Bachelor degree25.7-21.821.8
    Advanced Diploma/Diploma12.0-11.611.6
    Certificate III/IV8.8-21.121.1
    Year 1233.3-18.118.1
    Year 115.4-4.84.8
    Year 10 and below6.6-12.512.5

    You can work as a Law Clerk without formal qualifications, however, they may be useful. VET (Vocational Education and Training) and university are both common study pathways for Law Clerks. A course in legal services or legal studies, or studies towards a degree in law might be helpful.

    Thinking about study or training?

    Before starting a course, check it will provide you with the skills and qualifications you need.

    • Search and compare thousands of higher education courses, and their entry requirements from different institutions across Australia at Course Seeker website.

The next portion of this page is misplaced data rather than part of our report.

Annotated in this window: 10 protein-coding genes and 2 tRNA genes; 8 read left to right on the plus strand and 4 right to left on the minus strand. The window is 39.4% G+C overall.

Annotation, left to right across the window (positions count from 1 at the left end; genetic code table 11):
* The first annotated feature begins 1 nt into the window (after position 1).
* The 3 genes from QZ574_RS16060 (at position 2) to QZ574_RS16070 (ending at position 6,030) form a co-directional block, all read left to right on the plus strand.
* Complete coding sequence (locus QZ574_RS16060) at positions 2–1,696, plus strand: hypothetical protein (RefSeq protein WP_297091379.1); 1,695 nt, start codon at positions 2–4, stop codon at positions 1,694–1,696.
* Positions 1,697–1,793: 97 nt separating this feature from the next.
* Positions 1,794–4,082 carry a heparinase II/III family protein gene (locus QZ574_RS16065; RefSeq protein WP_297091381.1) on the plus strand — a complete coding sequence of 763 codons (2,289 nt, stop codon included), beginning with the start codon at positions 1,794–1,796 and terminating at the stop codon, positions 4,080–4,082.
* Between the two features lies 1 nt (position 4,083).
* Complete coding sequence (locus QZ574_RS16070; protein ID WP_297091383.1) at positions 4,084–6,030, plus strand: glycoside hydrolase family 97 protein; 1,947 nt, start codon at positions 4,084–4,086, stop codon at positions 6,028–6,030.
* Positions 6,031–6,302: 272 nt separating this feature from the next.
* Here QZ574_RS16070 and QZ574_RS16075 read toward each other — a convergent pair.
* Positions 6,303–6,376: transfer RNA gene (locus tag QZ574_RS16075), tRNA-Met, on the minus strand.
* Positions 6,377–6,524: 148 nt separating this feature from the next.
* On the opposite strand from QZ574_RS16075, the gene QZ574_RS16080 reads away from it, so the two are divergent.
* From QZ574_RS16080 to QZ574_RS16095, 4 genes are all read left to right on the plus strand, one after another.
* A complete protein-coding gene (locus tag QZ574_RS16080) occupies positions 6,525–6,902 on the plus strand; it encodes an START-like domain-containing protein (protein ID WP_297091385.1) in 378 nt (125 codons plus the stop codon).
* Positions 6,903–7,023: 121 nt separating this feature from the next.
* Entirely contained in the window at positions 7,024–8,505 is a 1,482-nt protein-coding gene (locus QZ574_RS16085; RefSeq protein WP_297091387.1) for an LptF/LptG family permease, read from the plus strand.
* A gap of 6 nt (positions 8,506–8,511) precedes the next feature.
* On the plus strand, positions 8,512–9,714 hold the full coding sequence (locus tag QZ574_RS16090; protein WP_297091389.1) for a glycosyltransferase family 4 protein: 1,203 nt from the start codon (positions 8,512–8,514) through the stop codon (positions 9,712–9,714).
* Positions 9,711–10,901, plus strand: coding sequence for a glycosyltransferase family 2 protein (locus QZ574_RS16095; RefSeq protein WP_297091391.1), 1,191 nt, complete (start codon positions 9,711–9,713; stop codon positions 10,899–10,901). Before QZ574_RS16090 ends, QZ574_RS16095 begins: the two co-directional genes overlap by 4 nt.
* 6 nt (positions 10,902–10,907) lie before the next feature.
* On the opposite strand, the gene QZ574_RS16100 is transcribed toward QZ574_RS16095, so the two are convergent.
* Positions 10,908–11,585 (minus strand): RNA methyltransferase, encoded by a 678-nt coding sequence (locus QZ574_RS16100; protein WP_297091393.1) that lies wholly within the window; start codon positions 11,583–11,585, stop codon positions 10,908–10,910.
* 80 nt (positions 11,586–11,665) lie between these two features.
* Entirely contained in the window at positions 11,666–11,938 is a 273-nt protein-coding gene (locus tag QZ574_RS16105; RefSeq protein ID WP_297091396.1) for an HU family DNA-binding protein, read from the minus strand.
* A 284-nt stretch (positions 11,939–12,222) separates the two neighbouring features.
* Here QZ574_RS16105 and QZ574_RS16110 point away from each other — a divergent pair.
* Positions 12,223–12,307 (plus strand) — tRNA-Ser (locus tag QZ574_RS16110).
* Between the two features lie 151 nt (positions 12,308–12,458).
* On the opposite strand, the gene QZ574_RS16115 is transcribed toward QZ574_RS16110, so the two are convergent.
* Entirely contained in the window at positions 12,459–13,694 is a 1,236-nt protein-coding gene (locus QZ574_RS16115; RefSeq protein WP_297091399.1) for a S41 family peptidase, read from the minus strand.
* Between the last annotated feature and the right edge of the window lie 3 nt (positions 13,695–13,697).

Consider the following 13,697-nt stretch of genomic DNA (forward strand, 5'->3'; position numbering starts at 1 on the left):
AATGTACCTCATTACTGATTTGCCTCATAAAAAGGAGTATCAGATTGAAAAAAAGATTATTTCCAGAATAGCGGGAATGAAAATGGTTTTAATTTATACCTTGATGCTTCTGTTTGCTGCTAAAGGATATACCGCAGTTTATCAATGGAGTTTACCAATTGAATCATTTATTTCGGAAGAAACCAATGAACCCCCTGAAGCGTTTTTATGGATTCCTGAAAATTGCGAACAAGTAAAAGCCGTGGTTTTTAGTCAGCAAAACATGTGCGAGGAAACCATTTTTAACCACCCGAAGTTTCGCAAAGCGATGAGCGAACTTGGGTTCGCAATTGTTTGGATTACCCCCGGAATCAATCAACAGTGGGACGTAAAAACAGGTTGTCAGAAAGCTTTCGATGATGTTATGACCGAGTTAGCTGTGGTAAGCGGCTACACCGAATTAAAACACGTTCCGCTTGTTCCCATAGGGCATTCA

• Compare undergraduate and postgraduate student experiences and outcomes on the QILT website.
    • Compare Vocational Education and Training (VET) courses, providers and student outcomes on the My Skills website.
    • You might be interested in Public Sector VET training pathways on the AAPathways website.

    Or check out related courses on Job Outlook.

    The course listings on this page are provided by Good Education Group.

    Employers look for Court and Legal Clerks, who are professional, courteous and responsible.

    Filter Skills & Knowledge

    Knowledge

    These are important topics, subjects or knowledge areas.

    1. English Language

      77% Skill level

      English language including the meaning and spelling of words, rules of composition, and grammar.

    2. Law and Government

      77% Skill level

      How our laws and courts work. Government rules and regulations, and the political system.

    3. Clerical

      60% Skill level

      Word processing, managing files and records, stenography and transcription, designing forms, and other office work.